What elementary school class doesn’t love a break from writing and reading, and would love to get up and play dress up ?? This is why I chose the make of having them act out their favorite scene from the fairy tale Cinderella. I felt that, at least for me, when i think back to K-5, I don’t remember a lot, but the things I do remember are all things that involved being up and about. As the moral of fairy tales are the most important, that’s what you want to stick with each kid. You want them to learn something ! So why not enjoy a fun, different activity that everyone will love while also making sure they get it!

Below, I added a video to show what I would have them do. To make them more involved in the play, I would want them to first come up with a moral or lesson they think is important, then together, we would create a play ourselves ! I would start by making a general list of each of their favorite fairy tales and why. Figure out what about these stories stands out and means the most to them. Then using that, all together we will create a general story or outline on what we want our play to be. I would encourage each and every student to have an active role, if they love to act and play make believe, everyone will get a part no matter how big or small. But if there are some kids who just don’t like the idea of being on stage in front of people, I will have different tasks for them to help me backstage, like little stage hands so there’s no student that isn’t actively involved in the production. My goal with this lesson is to let them use their imaginations and help them create something from scratch all by themselves, and in the end, of course, learn an important lesson they will hopefully remember for years to come.

 

Fairytales or Lessons?

Fairytales or Lessons?

So in this prompt we were asked the question, “if Cole is right about his point, then what are the stories we’ve been reading about describe?”. And more importantly, what do these struggles in the stories address? To me I wanted to focus first on the story of Cinderella. There are many of versions of this fairytale all over America. What stuck out to me, was in the very beginning they described how each area did their version of the story. Most of them except for our classic American fairytale, actually decide to go the route of punishing the stepsisters and stepmother for their actions. While in America our story ends in a happily ever after. They talk it out and move on, while in other places take more drastic measures to get even.

I think this describes the inner struggle that all of us as humans have. It brings up the moral question, do I talk it out and move on or do I take matters into my own hands and get revenge for what is been done to me. There’s no simple answer to this question, it’s a moral dilemma that each and everyone of us has and it is up to us ultimately to decide what to do with it and what outcome we believe is best for ourselves.

Now, if we look at Little Red Riding hood, It brings up the issue that involves children and how dangerous the world can be yet how innocent they see the world. What I mean by that, is that as parents you have to decide at what age and when your child is ready to do things on your own and if they can handle themselves in a dangerous situation or not. And for the child it brings up the question, do you know what to do if you get into a dangerous situation, And can you find the clues in the situation to make a decision to keep yourself safe. There’s probably a broader way to generalize those questions but I can’t seem to put that into words. And can you find the clues in the situation to make a decision to keep yourself safe. There’s probably a broader way to generalize those questions but I can’t seem to put that into words.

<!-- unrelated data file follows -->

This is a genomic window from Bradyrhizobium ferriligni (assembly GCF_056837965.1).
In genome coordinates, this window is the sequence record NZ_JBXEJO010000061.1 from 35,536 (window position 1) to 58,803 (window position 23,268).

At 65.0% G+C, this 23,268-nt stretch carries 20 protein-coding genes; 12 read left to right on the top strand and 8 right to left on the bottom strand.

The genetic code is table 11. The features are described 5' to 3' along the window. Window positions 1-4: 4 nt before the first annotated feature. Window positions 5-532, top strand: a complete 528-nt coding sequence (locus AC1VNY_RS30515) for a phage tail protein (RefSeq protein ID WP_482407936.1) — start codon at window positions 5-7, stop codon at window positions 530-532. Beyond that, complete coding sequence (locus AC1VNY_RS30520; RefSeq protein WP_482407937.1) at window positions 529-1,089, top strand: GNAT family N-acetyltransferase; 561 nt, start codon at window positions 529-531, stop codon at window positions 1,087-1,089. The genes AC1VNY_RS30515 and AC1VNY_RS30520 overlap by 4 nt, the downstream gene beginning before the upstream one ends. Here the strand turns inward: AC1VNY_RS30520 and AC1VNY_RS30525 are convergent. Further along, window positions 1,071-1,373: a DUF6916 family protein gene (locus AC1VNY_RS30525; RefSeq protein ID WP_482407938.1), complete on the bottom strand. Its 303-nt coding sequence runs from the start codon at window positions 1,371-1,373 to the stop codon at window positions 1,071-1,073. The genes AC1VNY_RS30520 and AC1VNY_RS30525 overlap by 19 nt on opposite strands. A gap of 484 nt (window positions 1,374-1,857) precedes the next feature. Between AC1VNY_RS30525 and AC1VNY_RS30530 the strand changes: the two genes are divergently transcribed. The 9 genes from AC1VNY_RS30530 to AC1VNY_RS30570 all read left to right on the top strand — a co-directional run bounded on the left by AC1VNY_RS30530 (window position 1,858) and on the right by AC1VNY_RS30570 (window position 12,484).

Just like with Cinderella, LRRH Has many different versions across the globe. And just like Cinderella again, each ends in a little more gruesome way than our typical American fairytale. America seems to like to shelter their children, and not in a bad way whatsoever, but as a way to shield our youth From the dangers of the outside world and try and preserve their innocent minds.

When it comes to fairytales as we get older we need to go in depth and analyze them more. What purpose was it made for? What moral are they trying to teach our youth? And it seems like we are the only ones who try and preserve the innocence of children while also attempting to connect it with a moral or realistic struggle they may go through as they grow up.

Who Am I?

Who Am I?

Long story short, I’m Sabrina Dunham. And just like my blog, I’m a very short person standing at a nice a tall 4’11 :)

I’m from a small town in east bay called Dublin, born and raised there my whole life with my two brothers and mom and dad. My oldest brother, Matt, who’s now 27, has the best wife and two cutest children who I adore endlessly while working as a fitness coach back home. My other brother Alex, is the star pupil of the house, constant 4.0 GPA and star athlete. My brothers definity set the bar. Then there’s me. I grew up playing almost every sport you can think of, but only stuck with a few. Through high school, I was involved in Cheerleading, Softball, and Wrestling. Weird combo, but even more fun.

 

To me, being a reader varies by person. A INTELLECTUAL reader can analyze and interpret the reading maybe others can’t, but in general, being able to pick up a book you like and enjoy it in any way, is what makes you a reader to me. :)